In 2009 the National Academy of Sciences issued a publication outlining current issues in forensic science as well as key recommendations to fix relevant problems in fields ranging from comparative forensics to the death investigation system itself. These relevant problems stem partially from a lack of a unification amongst nationwide standards and practices. A lack of resources, funding, and qualified personnel has halted any real change in death investigation.1 Rather than allow the disparate, varied, and sometimes less qualified role of the Coroner to persist in tandem with a Medical Examiner System, it is recommended that the United States suspend the Coroner System in its entirety to allow for a nationwide Medical Examiner System as the new sole standard in death investigation. This transition is both necessary and feasible. Presently, there are a number of challenges facing the proposed unification of the medicolegal death investigation field to include funding; addressing medical school needs; facilities in both rural and populated communities; and overarching legislative issues connected to such a large endeavor. This recommendation proposes solutions to establish a unified Medical Examiner System. This proposal is based on the state of New Mexico's death investigation system and thus can integrate forensic pathology into the medical education while utilizing the knowledge of practicing forensic pathologists where Medical Examiner Systems can fuse with medical schools. Milestones will be achieved in stages over a 15 year time frame as the United States makes the transition to a unified centralized Medical Examiner System.

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Created

Date Created
  • 2017-05

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Facial Growth in Aging Adolescents: The Implications on Pediatric Craniofacial Surgery

Description

This study examines the utility of diagnostic CT scans as sources of data to quantify facial growth in children. Subadults often suffer facial trauma arising from a variety of circumstances.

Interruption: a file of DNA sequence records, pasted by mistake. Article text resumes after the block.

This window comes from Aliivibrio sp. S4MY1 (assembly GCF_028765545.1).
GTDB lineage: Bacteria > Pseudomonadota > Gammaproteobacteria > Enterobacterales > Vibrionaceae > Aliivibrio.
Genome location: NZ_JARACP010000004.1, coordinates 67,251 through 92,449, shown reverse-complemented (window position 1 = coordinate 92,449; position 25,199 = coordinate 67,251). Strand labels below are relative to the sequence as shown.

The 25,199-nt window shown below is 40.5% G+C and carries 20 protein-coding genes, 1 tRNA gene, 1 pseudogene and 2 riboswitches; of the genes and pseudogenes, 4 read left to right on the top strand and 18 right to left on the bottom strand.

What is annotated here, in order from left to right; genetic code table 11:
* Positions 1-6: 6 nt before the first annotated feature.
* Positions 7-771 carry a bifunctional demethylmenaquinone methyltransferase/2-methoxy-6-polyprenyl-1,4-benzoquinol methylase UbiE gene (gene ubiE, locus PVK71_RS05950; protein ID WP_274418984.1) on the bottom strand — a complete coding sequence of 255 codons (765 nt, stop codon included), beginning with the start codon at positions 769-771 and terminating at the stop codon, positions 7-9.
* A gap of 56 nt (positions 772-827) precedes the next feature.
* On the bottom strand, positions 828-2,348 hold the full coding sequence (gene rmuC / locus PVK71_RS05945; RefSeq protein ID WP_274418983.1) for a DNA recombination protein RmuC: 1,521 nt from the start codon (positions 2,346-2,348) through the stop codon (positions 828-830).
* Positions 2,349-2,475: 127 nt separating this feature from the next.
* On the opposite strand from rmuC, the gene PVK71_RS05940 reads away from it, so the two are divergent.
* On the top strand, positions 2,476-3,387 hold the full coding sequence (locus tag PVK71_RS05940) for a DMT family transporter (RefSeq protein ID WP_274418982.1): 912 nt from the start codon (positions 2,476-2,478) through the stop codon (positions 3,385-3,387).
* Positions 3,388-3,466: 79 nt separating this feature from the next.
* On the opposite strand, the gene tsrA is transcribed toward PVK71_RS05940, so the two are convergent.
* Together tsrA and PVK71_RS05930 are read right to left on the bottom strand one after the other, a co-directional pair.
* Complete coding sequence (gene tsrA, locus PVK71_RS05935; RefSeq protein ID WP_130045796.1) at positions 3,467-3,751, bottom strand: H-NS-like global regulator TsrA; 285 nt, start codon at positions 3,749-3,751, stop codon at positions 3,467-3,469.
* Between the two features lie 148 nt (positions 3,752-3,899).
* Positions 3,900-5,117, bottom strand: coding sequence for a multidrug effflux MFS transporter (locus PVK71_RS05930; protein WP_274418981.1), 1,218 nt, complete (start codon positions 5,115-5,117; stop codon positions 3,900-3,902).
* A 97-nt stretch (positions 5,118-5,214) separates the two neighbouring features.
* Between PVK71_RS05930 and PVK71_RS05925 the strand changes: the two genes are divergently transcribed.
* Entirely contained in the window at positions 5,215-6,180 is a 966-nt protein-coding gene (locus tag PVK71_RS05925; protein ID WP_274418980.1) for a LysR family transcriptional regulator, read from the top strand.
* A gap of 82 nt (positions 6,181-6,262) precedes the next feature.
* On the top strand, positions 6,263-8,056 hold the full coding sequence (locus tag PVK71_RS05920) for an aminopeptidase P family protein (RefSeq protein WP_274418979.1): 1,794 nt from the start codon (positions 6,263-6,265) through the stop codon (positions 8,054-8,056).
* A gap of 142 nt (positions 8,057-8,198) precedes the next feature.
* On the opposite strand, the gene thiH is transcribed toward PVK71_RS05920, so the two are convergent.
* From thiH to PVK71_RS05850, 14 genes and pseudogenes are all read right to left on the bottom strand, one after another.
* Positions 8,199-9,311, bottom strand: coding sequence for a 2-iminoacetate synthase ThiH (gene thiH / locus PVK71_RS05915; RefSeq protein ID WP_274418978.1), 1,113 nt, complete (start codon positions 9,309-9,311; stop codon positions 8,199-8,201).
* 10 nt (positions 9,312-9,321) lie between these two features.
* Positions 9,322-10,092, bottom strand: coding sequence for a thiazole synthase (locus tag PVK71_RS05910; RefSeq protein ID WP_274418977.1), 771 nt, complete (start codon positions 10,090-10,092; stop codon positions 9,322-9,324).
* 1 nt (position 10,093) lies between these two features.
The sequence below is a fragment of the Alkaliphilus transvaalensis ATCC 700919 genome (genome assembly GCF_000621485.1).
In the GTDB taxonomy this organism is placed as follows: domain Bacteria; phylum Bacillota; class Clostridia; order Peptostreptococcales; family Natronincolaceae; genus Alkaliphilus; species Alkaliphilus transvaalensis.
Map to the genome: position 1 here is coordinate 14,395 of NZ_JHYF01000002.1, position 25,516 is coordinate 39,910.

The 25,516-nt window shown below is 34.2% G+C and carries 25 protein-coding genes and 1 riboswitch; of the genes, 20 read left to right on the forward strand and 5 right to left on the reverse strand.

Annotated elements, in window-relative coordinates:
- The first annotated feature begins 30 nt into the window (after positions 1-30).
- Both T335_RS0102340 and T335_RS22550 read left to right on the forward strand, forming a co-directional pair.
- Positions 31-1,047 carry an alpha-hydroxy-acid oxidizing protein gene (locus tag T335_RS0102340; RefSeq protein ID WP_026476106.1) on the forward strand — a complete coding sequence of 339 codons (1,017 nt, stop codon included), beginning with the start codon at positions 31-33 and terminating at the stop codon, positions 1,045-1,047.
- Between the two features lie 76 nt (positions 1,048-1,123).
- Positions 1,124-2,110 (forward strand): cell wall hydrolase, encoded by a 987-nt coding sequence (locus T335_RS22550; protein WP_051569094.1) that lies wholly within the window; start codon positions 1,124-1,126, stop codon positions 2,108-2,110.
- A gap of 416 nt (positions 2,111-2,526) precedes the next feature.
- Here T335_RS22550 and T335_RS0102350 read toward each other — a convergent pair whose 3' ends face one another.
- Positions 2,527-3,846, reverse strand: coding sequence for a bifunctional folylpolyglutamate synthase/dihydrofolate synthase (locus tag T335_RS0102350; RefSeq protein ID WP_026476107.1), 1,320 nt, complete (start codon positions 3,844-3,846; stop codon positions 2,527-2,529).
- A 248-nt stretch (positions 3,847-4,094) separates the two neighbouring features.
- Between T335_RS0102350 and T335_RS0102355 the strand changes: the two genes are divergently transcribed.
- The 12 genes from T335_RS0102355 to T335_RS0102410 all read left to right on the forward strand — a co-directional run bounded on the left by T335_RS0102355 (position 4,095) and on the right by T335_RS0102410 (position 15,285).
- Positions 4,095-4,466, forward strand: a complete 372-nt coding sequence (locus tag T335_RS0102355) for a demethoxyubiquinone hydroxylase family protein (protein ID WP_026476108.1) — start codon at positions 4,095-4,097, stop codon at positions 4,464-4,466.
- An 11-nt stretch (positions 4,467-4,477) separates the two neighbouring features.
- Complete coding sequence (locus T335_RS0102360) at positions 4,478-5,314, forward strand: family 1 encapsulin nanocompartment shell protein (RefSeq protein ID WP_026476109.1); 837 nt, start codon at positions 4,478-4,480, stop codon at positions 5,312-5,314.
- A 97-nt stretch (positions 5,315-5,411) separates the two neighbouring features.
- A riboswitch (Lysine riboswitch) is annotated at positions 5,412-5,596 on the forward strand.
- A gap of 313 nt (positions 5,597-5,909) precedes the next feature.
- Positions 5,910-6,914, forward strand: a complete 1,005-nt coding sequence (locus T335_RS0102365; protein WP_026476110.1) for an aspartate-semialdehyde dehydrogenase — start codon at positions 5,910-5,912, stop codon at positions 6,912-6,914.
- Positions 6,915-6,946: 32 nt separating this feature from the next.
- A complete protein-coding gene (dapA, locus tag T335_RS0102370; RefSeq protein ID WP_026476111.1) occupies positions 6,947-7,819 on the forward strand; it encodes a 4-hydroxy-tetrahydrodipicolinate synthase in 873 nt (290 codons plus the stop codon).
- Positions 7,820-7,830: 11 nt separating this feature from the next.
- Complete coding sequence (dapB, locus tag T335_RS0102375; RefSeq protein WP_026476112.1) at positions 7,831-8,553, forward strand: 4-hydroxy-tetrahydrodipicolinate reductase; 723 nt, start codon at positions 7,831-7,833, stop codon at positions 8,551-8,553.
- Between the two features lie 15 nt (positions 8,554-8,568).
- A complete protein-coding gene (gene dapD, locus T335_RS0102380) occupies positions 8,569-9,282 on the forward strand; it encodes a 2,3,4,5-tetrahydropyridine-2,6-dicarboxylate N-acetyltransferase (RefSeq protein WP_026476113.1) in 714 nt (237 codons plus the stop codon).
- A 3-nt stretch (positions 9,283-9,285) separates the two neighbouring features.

This study examines the utility of diagnostic CT scans as sources of data to quantify facial growth in children. Subadults often suffer facial trauma arising from a variety of circumstances. Pediatric surgeons are then confronted with devising surgical pre- and post-operative strategies that present numerous complications. One of these involves predicting how specific areas of a child's face will change with time. The proliferation of CT scans use in pre-operative planning throughout healthcare provides potential data for addressing many concerns, including those involving facial growth. To add to the burgeoning body of literature focusing on facial growth and provide insight anatomical variation this study used data derived from CT scans from Phoenix Children's Hospital. Quantitative data derived from CTs were used to examine normative growth and develop predictive equations that surgeons can use to visualize facial change for males and female patients.

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Created

Date Created
  • 2018-12

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Distinguishing Post Mortem Faunal Predation from Intentional Sharp Force Trauma

Description

Due to the nature of animals, even domesticated pets, animal scavenging of human remains is an important taphonomic factor. This area of study has, however, been undercounted in the current